Then the mom does not have to touch pork but if the OP or anyone else wants it can cook themselves, the sister can cook it or another non abstaining adult. The idea is not to make the abstainer do something they object to - but to make sure that those who do not abstain don't have to, no one's beliefs are put above another's, especially in the non abstainer's own home.

I don't disagree with that.  Of course, they don't *have* to abstain from pork or alcohol. 

Where this thread loses me is the idea that Mom is being hosted.  She's not, she's doing this household a big favor.  She will be cooking and working.  Likely being around a lot of things she is not entirely comfortable with (alcohol as well) and as she is doing this family a favor, a bit of good will and acknowledgement of her preferences  isn't much to ask for, IMO.



      It is in mine....she preferences in some else's home don't override the preferences of those who live there. She may be doing a favor, but she's still a guest and if she does not like the fact that they are going to live their lives as they see fit, in their own home, she doesn't have to stay there. Even if she is flying in there are other options than her preferences taking precedence over someone else's in their own home. Even if she is doing cooking and cleaning she can take meals else where, or stay else where, the OP's husband, members of his family, the sister or even the OP herself can cook the traditional pork meal and serve the beer and wine at the party. But their beliefs, culture and traditions not come second to this other preference.
       The idea that one person gets to control what others do because of that person's beliefs doesn't cut it for me. It elevates one set of beliefs above another, and no matter what the reason for either belief allowing one to supersede and control the other, even in someone's home is not cool with me.  The abstainer can keep their own beliefs but that does not mean anyone else has to follow their preferences.  In fact the I'd say the only time an abstainer has the right to dictate what other's eat or drink is in the abstainer's home.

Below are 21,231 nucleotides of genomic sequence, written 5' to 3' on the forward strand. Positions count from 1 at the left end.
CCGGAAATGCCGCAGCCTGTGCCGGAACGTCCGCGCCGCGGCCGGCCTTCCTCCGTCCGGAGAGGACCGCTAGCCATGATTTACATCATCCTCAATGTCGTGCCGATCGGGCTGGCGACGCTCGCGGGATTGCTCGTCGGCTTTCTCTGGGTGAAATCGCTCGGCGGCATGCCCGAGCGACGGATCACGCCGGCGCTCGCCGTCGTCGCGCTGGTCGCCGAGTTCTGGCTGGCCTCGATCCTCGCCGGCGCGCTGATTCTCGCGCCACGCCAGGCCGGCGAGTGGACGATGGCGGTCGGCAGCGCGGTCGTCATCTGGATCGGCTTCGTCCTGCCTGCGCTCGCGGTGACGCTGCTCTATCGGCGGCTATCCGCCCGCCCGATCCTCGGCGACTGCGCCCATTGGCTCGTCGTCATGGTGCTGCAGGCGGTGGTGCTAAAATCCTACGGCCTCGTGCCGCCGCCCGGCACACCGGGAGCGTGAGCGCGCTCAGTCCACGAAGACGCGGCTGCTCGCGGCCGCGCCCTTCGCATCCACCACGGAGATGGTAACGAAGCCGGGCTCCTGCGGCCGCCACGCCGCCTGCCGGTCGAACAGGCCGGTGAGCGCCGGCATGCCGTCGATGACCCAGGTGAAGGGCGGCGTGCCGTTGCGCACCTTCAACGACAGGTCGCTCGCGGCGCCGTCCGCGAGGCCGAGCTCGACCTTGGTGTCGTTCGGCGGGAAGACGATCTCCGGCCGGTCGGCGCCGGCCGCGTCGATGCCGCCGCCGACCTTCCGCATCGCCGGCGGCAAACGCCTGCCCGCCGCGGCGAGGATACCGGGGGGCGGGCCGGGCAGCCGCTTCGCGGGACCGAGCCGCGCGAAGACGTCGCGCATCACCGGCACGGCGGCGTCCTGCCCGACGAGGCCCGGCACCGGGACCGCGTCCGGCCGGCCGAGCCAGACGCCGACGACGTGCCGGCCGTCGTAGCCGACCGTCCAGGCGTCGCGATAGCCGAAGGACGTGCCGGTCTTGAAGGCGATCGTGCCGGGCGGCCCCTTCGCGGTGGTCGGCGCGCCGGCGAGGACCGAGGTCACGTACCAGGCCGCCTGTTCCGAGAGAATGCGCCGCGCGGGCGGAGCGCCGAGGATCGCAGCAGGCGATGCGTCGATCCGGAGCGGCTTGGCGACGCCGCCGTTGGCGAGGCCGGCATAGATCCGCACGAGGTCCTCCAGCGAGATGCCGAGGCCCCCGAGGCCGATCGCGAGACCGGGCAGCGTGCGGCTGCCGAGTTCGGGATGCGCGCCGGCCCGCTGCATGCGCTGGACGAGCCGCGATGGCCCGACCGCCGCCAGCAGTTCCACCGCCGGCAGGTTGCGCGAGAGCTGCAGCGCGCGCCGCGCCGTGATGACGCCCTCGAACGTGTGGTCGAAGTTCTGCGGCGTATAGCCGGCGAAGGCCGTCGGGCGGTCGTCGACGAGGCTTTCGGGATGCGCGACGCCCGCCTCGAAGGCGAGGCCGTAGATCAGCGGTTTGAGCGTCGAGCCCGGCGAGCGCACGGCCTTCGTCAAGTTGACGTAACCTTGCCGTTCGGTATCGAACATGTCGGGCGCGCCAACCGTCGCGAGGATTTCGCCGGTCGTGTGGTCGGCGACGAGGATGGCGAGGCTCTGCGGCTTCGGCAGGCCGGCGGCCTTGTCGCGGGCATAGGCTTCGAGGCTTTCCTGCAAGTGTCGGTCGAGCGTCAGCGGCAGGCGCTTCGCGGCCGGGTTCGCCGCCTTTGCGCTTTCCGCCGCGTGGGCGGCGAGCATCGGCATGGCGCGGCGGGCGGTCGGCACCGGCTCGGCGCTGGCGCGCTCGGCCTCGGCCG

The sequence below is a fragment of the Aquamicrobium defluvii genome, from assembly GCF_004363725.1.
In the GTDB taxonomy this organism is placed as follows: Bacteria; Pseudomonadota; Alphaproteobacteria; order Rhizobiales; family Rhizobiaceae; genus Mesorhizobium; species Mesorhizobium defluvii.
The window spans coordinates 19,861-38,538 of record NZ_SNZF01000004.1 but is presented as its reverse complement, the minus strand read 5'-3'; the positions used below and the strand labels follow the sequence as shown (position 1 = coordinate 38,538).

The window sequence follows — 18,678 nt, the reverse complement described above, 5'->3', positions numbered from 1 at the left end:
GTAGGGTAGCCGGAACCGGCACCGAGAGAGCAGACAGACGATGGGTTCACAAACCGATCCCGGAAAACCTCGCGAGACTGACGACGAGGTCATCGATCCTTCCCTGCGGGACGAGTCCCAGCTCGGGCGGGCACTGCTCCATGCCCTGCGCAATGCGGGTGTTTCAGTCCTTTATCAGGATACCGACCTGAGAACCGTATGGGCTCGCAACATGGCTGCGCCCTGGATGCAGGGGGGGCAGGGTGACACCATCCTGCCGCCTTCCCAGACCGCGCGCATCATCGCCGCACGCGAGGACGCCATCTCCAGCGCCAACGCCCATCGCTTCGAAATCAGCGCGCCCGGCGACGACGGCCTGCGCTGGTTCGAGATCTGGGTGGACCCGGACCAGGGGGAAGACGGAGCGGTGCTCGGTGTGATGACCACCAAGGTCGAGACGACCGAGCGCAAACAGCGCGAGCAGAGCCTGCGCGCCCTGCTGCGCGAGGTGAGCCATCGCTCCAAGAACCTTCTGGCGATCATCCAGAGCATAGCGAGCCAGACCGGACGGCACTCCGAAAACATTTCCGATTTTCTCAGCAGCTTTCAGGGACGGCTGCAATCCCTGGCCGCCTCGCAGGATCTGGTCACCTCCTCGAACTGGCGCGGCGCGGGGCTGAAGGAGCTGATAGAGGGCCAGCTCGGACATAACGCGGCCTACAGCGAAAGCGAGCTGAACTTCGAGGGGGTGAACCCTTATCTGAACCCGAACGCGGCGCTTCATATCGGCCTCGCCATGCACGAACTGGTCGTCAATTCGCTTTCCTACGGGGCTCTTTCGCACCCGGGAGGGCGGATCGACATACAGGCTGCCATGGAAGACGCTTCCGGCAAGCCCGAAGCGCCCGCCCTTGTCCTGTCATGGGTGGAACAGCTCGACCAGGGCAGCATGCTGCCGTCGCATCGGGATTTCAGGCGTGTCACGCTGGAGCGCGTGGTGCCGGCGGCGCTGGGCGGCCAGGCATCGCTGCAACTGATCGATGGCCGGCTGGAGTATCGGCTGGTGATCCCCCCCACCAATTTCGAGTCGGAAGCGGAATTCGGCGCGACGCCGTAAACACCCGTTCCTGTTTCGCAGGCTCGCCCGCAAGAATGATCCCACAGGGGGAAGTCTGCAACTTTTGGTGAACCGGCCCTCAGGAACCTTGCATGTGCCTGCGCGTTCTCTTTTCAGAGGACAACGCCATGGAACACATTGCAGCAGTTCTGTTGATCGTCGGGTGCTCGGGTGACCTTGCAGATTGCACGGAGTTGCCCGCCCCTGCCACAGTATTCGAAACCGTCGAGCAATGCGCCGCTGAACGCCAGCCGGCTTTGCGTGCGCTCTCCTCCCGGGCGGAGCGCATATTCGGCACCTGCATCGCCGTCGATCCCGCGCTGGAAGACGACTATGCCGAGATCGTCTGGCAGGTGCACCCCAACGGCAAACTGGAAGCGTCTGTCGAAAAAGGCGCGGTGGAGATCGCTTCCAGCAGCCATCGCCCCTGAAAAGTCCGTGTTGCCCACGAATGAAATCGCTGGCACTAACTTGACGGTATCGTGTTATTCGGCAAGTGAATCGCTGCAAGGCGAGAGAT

This whole post is an amazingly hostile response. You do realize that the OP actually seems to *like* her mother, right? There's no apparent issue of her mother controlling her, her mother didn't even ever bring this up, the OP is trying to figure how to, essentially, be nice to her mother. Who she likes, and wants to make feel welcome.

Your attitude and approach are an excellent way to deal with demanding, SS, controlling people who want to steamroll you. But it comes off as a really snotty way to think about the people that you actually like and want to make feel welcome.

To be clear, it's the attitude I have a problem with, not the act of serving bacon. There's serving bacon thinking 'I've made sure Mom has plenty of yummy food to eat without pork, and I'm happy to do so, and this bacon is for me and Sis', and there's serving bacon thinking 'if Mom doesn't like this she can JUST GO SOMEWHERE ELSE MY HOUSE MY RULES!!!!!11'.

  You know, I've tried several times to answer you. I've tried to take it out of anyone one belief system by using non specific terms for the any number of diets that could come under this. I've also said that this mother should not be forced to handle or cook anything she finds objectionable,,,,however saying that the residents of the house hold need to abstain because a guest does why? Especially since we all agree that the abstainer does not have to provide the things they abstain from when they have a guest of opposite view. Wouldn't the abstainer equally want their guests to feel welcome? 
   Hospitality and respect for other's views goes both ways. If those who abstain want people who visit to respect that they won't be having XYZPDQ at their house - they also need to respect the other end of the spectrum and realize that people eat differently than they do and that they might see or even sit at the say table as something they abstain from, and that does not make them not good followers of ABCPDQ - it means they are respecting someone else's veiws in their own home.